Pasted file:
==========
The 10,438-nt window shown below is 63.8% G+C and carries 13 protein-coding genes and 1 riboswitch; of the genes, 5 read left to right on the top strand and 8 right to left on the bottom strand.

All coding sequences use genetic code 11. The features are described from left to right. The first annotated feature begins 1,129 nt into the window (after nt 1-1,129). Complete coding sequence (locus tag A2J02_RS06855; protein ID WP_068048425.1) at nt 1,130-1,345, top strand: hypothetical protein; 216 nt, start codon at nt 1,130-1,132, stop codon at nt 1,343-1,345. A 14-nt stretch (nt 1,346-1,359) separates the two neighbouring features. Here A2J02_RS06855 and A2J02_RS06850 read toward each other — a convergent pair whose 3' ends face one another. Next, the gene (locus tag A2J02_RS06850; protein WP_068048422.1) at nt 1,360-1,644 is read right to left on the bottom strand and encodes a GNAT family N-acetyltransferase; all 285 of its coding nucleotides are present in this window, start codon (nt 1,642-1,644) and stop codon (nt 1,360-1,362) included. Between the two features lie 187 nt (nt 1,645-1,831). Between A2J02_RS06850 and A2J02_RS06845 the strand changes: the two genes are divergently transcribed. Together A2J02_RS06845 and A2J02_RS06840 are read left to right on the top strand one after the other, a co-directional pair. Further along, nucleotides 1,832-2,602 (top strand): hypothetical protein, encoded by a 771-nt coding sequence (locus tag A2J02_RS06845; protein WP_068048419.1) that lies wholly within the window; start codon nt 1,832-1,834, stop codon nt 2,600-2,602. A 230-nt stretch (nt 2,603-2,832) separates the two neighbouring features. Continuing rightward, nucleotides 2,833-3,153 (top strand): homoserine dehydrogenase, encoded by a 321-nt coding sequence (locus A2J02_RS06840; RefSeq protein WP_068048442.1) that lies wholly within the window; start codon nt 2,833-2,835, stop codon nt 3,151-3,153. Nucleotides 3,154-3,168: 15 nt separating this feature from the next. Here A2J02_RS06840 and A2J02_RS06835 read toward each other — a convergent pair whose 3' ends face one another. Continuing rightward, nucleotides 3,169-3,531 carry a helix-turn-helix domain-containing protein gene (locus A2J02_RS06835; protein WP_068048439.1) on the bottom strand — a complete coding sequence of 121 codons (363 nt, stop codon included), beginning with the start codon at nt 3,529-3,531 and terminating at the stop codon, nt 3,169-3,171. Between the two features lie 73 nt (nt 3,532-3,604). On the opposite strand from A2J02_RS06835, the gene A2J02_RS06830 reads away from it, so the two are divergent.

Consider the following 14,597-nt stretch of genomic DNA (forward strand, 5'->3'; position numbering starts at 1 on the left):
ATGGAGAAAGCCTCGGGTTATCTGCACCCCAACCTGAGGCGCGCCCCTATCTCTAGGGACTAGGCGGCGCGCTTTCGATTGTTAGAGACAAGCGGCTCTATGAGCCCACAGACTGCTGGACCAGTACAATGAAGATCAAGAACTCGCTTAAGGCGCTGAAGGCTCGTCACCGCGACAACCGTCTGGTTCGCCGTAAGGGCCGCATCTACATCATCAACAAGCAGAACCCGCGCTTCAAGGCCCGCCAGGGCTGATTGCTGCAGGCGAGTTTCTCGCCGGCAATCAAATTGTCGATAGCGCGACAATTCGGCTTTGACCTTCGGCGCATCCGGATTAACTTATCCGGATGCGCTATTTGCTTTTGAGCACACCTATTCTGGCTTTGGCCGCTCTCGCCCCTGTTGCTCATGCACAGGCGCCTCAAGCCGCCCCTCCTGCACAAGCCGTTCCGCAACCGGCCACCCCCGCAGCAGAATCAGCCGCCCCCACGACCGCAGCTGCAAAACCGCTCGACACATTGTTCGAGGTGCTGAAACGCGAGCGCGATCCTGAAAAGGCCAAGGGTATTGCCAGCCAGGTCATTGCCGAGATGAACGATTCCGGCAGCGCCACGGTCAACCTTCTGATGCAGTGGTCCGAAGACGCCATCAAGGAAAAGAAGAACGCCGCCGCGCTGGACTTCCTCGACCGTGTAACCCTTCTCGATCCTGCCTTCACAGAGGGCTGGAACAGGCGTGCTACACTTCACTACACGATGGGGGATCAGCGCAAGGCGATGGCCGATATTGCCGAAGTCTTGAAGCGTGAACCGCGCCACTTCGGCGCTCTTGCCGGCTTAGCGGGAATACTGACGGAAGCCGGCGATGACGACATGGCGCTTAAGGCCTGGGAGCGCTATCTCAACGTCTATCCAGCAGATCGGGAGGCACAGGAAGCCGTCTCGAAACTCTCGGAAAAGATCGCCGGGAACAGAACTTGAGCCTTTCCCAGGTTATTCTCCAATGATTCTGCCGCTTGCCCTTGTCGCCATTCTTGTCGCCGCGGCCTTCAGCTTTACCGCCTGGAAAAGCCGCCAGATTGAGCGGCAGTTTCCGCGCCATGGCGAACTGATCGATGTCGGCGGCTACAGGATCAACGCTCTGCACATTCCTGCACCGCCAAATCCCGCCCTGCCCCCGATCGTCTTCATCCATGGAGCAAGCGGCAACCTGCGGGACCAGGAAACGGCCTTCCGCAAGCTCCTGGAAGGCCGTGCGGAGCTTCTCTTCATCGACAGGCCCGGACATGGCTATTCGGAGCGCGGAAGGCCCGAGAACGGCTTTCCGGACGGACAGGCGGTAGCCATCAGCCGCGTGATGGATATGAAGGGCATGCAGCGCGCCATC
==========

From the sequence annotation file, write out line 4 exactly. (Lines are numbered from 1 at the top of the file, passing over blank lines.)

ATGGAGAAAGCCTCGGGTTATCTGCACCCCAACCTGAGGCGCGCCCCTATCTCTAGGGACTAGGCGGCGCGCTTTCGATTGTTAGAGACAAGCGGCTCTATGAGCCCACAGACTGCTGGACCAGTACAATGAAGATCAAGAACTCGCTTAAGGCGCTGAAGGCTCGTCACCGCGACAACCGTCTGGTTCGCCGTAAGGGCCGCATCTACATCATCAACAAGCAGAACCCGCGCTTCAAGGCCCGCCAGGGCTGATTGCTGCAGGCGAGTTTCTCGCCGGCAATCAAATTGTCGATAGCGCGACAATTCGGCTTTGACCTTCGGCGCATCCGGATTAACTTATCCGGATGCGCTATTTGCTTTTGAGCACACCTATTCTGGCTTTGGCCGCTCTCGCCCCTGTTGCTCATGCACAGGCGCCTCAAGCCGCCCCTCCTGCACAAGCCGTTCCGCAACCGGCCACCCCCGCAGCAGAATCAGCCGCCCCCACGACCGCAGCTGCAAAACCGCTCGACACATTGTTCGAGGTGCTGAAACGCGAGCGCGATCCTGAAAAGGCCAAGGGTATTGCCAGCCAGGTCATTGCCGAGATGAACGATTCCGGCAGCGCCACGGTCAACCTTCTGATGCAGTGGTCCGAAGACGCCATCAAGGAAAAGAAGAACGCCGCCGCGCTGGACTTCCTCGACCGTGTAACCCTTCTCGATCCTGCCTTCACAGAGGGCTGGAACAGGCGTGCTACACTTCACTACACGATGGGGGATCAGCGCAAGGCGATGGCCGATATTGCCGAAGTCTTGAAGCGTGAACCGCGCCACTTCGGCGCTCTTGCCGGCTTAGCGGGAATACTGACGGAAGCCGGCGATGACGACATGGCGCTTAAGGCCTGGGAGCGCTATCTCAACGTCTATCCAGCAGATCGGGAGGCACAGGAAGCCGTCTCGAAACTCTCGGAAAAGATCGCCGGGAACAGAACTTGAGCCTTTCCCAGGTTATTCTCCAATGATTCTGCCGCTTGCCCTTGTCGCCATTCTTGTCGCCGCGGCCTTCAGCTTTACCGCCTGGAAAAGCCGCCAGATTGAGCGGCAGTTTCCGCGCCATGGCGAACTGATCGATGTCGGCGGCTACAGGATCAACGCTCTGCACATTCCTGCACCGCCAAATCCCGCCCTGCCCCCGATCGTCTTCATCCATGGAGCAAGCGGCAACCTGCGGGACCAGGAAACGGCCTTCCGCAAGCTCCTGGAAGGCCGTGCGGAGCTTCTCTTCATCGACAGGCCCGGACATGGCTATTCGGAGCGCGGAAGGCCCGAGAACGGCTTTCCGGACGGACAGGCGGTAGCCATCAGCCGCGTGATGGATATGAAGGGCATGCAGCGCGCCATC